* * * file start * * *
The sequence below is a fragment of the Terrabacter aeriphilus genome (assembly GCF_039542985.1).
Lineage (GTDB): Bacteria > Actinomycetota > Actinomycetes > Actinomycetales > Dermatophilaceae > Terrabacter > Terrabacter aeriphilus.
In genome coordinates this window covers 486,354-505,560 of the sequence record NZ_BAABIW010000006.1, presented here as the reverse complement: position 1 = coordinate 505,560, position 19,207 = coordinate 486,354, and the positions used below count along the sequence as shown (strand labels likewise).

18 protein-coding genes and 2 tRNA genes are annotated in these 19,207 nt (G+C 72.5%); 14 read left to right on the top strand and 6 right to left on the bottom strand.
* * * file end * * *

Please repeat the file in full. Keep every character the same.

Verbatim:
The sequence below is a fragment of the Terrabacter aeriphilus genome (assembly GCF_039542985.1).
Lineage (GTDB): Bacteria > Actinomycetota > Actinomycetes > Actinomycetales > Dermatophilaceae > Terrabacter > Terrabacter aeriphilus.
In genome coordinates this window covers 486,354-505,560 of the sequence record NZ_BAABIW010000006.1, presented here as the reverse complement: position 1 = coordinate 505,560, position 19,207 = coordinate 486,354, and the positions used below count along the sequence as shown (strand labels likewise).

18 protein-coding genes and 2 tRNA genes are annotated in these 19,207 nt (G+C 72.5%); 14 read left to right on the top strand and 6 right to left on the bottom strand.